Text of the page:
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Handle feedback with care

You’ve done everything to get the feedback flowing–and now the real work starts. Aggregating ideas and priorities from dozens of people, each with unique perspectives and priorities, is challenging to say the least.

Whenever someone sends their comments, it’s all too easy to reply with a generic “Thanks for your feedback” email. It’s fast and it lets you get back to work–or rather, it lets you get back to what you think is your work. But few activities will help you improve your business more than talking with your customers. Use your feedback as an opportunity to start a conversation with those customers.

Have a Conversation

With few exceptions, any time I received a feature request, I wrote back with a personal reply explaining our thoughts. One of three outcomes generally occurred. Sometimes the person who sent the feedback would elaborate on their idea by clarifying their thoughts or offering additional suggestions. More often than not, this was an eye-opening experience that left me with more inspiration than I knew what to do with. In other cases, by sharing insights into our thinking and priorities, the customer was able to make a more informed decision about whether Sifter was the right tool for them. Then there was my favorite outcome: from time to time, they agreed with us and either retracted their feature request or came up with an even better suggestion that aligned perfectly with our vision. These extended conversations with customers can take time, but they always pay off.

Don’t Take It at Face Value

People are usually pretty bad at knowing what they want or need, let alone articulating it. This isn’t their fault–they just don’t have the big picture. Their feedback may come to them as a fleeting thought at a moment when they’re already busy taking care of their own work, and they aren’t thinking about your product beyond that it’s getting in their way. When a customer asks you about something, you may have to read between the lines–sometimes their symptoms belie a different problem entirely.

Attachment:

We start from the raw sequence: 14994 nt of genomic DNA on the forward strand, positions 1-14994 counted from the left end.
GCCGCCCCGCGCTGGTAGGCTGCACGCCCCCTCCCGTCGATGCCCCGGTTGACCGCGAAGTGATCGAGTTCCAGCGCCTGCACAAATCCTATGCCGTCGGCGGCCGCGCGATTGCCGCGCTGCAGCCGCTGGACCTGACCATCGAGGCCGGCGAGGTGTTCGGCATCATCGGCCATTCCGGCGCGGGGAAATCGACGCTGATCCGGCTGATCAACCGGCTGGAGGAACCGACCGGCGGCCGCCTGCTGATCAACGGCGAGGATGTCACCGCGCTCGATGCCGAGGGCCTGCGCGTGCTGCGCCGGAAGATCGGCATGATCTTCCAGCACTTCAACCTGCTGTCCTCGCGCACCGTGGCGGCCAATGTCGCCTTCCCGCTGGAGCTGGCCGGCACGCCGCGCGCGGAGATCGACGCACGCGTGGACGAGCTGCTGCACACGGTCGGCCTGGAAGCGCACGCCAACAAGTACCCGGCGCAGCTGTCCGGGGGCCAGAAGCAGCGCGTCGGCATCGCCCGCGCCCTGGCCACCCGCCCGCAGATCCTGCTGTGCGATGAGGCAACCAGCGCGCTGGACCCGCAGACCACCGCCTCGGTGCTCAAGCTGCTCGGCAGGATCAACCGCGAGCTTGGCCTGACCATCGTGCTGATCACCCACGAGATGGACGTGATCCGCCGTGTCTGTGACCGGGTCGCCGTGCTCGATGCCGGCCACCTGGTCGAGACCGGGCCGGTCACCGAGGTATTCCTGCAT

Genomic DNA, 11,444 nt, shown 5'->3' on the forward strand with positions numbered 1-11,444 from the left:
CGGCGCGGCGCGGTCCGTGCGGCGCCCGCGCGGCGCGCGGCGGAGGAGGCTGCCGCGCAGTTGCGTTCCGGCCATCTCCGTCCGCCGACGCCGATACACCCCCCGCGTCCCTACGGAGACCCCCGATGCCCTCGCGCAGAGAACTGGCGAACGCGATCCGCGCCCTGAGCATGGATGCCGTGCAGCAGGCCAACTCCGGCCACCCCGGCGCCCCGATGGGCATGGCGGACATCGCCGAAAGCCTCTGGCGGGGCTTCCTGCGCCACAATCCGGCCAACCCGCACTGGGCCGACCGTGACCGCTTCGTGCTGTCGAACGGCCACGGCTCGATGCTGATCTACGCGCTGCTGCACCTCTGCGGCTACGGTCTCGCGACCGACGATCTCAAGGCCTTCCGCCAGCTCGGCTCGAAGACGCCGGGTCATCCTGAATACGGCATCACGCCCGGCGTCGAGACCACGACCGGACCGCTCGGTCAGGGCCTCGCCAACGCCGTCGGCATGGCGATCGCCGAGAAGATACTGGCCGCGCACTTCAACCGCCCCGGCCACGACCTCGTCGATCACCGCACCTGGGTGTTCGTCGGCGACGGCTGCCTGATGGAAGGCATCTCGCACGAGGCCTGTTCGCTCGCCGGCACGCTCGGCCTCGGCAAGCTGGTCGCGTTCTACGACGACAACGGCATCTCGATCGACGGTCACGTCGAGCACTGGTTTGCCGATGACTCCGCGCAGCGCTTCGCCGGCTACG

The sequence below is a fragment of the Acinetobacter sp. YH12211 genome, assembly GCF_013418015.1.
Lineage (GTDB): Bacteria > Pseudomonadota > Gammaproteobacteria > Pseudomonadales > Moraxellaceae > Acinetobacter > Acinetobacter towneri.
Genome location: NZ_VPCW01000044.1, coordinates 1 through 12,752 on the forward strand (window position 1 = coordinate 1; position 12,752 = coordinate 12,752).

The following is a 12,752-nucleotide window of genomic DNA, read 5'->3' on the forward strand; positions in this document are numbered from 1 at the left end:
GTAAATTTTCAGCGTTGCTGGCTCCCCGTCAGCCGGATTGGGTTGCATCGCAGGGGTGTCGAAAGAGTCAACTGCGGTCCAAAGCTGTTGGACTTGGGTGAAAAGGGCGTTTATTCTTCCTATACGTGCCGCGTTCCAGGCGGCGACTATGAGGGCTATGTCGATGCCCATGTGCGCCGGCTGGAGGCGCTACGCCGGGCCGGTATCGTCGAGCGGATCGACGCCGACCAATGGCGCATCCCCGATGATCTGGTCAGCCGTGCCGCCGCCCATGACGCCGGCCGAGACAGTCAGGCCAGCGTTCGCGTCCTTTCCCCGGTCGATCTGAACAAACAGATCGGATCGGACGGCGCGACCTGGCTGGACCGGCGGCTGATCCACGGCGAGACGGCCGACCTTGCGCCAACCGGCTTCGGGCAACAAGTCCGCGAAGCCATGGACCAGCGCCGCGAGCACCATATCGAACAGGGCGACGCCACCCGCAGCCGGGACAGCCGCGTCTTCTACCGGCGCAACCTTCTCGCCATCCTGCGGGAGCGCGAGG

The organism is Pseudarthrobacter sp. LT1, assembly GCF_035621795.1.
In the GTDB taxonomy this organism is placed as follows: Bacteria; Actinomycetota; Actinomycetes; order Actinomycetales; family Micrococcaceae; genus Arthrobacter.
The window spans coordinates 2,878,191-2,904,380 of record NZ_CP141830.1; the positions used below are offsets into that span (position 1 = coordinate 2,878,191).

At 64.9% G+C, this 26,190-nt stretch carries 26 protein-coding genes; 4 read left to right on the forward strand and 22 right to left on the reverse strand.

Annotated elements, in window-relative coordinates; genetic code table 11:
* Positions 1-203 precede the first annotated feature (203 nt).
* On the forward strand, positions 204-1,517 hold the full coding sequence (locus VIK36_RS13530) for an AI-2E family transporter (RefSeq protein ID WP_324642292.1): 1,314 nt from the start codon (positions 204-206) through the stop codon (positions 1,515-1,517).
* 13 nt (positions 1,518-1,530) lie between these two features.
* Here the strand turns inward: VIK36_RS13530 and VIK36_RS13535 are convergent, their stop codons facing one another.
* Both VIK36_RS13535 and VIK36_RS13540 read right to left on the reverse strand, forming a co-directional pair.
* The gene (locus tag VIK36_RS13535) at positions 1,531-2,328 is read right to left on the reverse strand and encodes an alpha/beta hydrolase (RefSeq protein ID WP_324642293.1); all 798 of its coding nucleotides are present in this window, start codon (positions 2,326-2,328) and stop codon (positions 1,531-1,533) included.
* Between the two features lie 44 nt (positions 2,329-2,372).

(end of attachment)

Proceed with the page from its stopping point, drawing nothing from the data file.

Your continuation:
Try not to take any questions or feedback at face value–even when they seem obvious. Try to understand the motivations behind their questions or suggestions. If you take the time to chat with your customers, you’ll be pleasantly surprised at just how often a little digging can save you from fixing the wrong problem.

Recognize and Accept Conflict

If you have more than one customer, you’re going to have conflicting goals. Different customers will use your product differently, and it can quickly become challenging to make one set of customers happy without upsetting another. This can lead to several possible outcomes: you can be paralyzed by the fear of upsetting anyone and do nothing; you can accept that your solution will be perfect for one audience but bad for another; or you can search for a compromise that works for everyone.

Of course, this is easier said than done. If you were to constantly compromise your features to try to appeal to disparate viewpoints, you’d create features that don’t make anyone happy. Sometimes you’re just going to have to make difficult decisions.

Remove Feedback Friction

Make it trivial for customers to provide feedback. That means providing as many channels as possible and monitoring all of them. Contact form. Live chat. Email address. Social media. Phone number. Yes, a phone number. Everybody is different and they’ll prefer and be comfortable with different channels. So the more channels, the better. Don’t forget to monitor all of them.

The phone is one of the best channels because it enables a conversation, and those conversations can be infinitely more informative than an email. Casual conversations create serendipity and help expose minor shortcomings or spark inspiration. Find ways to enable those conversations and learn.

In addition to providing the channels, make sure that people know you’re truly listening and care deeply. When you act on a customer’s feedback, let them know. Thank them for the feedback, and, if you can manage it, send them a small gift. They’ll remember that you care, and when they run into a problem again, they’ll reach out to help you fix it.

Rely on Patterns

Finally, don’t have a knee-jerk reaction to every bit of criticism. Until a certain request becomes a recurring pattern, don’t do anything. Adding every single feature from one-off requests will quickly bog you down in development work that will only help a few people. Your best bet is to take it all in and dream up a solution that will solve the most problems for the largest group of customers.

When you begin to receive a certain type of request on a regular basis, don’t just design a solution. Spend time really talking to customers to understand their needs around those requests. Then set out to build something.

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